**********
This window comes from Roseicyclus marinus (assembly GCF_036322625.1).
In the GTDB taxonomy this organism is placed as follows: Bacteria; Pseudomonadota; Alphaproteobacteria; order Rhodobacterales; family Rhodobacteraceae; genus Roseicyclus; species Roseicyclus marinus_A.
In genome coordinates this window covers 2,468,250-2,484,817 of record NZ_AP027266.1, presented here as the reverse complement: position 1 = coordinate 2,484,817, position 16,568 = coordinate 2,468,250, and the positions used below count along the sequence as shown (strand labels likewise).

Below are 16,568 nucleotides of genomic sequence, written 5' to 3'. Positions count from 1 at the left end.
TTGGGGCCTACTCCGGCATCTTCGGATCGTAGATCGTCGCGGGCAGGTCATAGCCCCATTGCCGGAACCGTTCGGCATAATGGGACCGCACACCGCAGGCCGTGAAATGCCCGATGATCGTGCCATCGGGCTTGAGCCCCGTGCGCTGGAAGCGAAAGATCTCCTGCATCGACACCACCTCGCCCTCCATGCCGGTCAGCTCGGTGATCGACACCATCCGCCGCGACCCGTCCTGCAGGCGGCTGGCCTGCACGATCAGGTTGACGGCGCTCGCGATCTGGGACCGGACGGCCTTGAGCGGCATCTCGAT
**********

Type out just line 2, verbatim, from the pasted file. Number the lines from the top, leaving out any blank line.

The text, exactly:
In the GTDB taxonomy this organism is placed as follows: Bacteria; Pseudomonadota; Alphaproteobacteria; order Rhodobacterales; family Rhodobacteraceae; genus Roseicyclus; species Roseicyclus marinus_A.